Intravascular Medical Devices: FDA Safety Communication - Lubricious Coating Separation
Including medical devices such as intravascular catheters, guidewires, balloon angioplasty catheters, delivery sheaths, and implant delivery systems
The Food and Drug Administration (FDA) wants to make health care providers aware of the possibility that hydrophilic and/or hydrophobic coatings may separate (e.g., peel, flake, shed, delaminate, slough off) from medical devices and potentially cause serious injuries to patients. Coating separation can be caused by a number of factors, ranging from the difficulty of the procedure and the patient’s anatomy to practitioner technique or using the wrong device for the procedure, to improper preconditioning of the device and improper storage conditions as well as issues with device design or manufacturing processes. Based on current information, the FDA believes the overall benefits of these devices continue to outweigh the risks. However, health care providers should be aware of potential problems and consider certain actions prior to use.
Since Jan. 1, 2010, there have been 11 recalls from various manufacturers associated with these coatings peeling or flaking off of medical devices. The majority of the recalls were associated with guidewires, but there have also been recalls for other types of devices including sheaths, retrieval devices and embolization device delivery wires used in the vasculature.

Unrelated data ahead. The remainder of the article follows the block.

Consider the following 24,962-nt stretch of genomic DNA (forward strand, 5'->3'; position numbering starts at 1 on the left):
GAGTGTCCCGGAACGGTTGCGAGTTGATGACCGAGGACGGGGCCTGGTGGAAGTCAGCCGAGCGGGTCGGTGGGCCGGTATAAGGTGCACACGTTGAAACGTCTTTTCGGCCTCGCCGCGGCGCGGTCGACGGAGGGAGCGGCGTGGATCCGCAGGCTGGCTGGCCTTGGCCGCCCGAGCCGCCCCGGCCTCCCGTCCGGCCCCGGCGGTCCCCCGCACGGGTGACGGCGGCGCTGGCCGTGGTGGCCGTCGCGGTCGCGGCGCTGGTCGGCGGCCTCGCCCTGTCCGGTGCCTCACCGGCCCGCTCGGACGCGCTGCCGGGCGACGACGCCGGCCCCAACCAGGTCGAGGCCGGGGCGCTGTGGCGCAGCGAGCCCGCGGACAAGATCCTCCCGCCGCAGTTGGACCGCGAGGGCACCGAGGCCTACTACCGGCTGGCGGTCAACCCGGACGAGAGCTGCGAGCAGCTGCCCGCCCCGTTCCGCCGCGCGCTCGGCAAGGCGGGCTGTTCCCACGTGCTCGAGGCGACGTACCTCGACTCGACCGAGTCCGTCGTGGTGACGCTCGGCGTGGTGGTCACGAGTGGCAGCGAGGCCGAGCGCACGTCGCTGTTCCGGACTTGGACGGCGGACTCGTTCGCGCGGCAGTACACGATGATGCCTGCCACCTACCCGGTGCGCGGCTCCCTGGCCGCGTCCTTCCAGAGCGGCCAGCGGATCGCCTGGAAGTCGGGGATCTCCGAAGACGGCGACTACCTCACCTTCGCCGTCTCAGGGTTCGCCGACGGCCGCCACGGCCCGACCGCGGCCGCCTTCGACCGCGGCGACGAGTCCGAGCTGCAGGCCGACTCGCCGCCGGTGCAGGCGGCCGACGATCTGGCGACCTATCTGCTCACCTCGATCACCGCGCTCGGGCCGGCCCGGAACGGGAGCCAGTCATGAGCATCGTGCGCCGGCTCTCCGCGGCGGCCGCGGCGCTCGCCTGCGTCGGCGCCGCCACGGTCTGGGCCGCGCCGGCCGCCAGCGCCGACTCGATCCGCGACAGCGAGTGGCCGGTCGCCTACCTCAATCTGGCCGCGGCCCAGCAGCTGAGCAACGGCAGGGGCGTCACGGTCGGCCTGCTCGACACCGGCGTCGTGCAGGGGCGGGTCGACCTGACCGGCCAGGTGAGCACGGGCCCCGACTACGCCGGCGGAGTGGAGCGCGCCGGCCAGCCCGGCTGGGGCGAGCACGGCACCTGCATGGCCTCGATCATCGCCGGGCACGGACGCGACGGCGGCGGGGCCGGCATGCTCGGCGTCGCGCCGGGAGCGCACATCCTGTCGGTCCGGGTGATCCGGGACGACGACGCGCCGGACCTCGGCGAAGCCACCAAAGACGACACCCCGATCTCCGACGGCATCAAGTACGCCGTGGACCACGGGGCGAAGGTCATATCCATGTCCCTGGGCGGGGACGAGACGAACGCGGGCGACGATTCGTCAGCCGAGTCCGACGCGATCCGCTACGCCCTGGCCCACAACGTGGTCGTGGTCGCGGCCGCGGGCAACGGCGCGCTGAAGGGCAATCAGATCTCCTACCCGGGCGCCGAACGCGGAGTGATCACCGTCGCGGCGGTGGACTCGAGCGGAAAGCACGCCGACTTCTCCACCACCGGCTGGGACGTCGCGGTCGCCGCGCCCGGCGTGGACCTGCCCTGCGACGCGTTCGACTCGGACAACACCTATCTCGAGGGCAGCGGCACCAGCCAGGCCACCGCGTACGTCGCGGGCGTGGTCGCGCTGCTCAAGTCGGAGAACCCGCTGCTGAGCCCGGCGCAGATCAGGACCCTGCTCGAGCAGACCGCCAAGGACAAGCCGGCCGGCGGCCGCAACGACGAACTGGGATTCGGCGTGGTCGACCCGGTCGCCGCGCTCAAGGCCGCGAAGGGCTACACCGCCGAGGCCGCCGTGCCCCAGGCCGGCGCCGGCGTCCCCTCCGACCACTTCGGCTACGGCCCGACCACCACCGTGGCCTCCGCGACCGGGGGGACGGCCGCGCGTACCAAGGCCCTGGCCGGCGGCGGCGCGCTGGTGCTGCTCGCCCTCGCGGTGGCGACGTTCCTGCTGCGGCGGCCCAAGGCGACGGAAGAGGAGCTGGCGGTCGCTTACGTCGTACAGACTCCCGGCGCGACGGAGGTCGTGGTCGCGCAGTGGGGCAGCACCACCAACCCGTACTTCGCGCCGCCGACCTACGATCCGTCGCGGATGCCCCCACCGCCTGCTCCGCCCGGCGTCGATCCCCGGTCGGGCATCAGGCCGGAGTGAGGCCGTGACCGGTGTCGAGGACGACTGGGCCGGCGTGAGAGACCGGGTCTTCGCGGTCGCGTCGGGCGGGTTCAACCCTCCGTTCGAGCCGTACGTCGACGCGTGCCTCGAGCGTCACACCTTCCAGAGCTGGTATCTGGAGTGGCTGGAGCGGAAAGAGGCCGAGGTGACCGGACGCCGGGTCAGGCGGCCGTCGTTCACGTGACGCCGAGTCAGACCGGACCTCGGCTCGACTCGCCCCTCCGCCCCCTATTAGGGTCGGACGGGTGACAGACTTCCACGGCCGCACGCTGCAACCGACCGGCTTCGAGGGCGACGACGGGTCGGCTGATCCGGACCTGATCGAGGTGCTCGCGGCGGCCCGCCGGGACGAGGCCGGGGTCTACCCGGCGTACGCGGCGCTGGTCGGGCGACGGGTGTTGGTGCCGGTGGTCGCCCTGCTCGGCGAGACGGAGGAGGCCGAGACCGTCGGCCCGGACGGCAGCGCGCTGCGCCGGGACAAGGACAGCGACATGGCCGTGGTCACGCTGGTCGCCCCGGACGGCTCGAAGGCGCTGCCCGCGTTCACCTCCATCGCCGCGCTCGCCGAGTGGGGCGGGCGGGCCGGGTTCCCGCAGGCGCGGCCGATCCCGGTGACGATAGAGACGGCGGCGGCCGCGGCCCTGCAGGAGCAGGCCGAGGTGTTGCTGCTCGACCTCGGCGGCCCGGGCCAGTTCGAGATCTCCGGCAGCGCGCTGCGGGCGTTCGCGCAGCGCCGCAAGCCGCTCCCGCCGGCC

In addition, since Jan. 1, 2014, the FDA has received approximately 500 Medical Device Reports (MDRs) describing separation of hydrophilic and/or hydrophobic coatings on medical devices such as guidewires, catheters, and introducers that had been used for cerebrovascular, cardiovascular and peripheral vascular procedures. The majority of the reports were submitted for vascular guidewires and over 75% of the reports describe device malfunctions.
Serious adverse events reported in these MDRs and in the scientific literature include pulmonary embolism, pulmonary infarction, myocardial embolism, myocardial infarction, embolic stroke, tissue necrosis, and death. Serious injuries associated with the peeling of coatings reported in MDRs included the persistence of coating fragments in patients, requiring surgical intervention to mitigate the consequences, adverse tissue reactions, and thrombosis.
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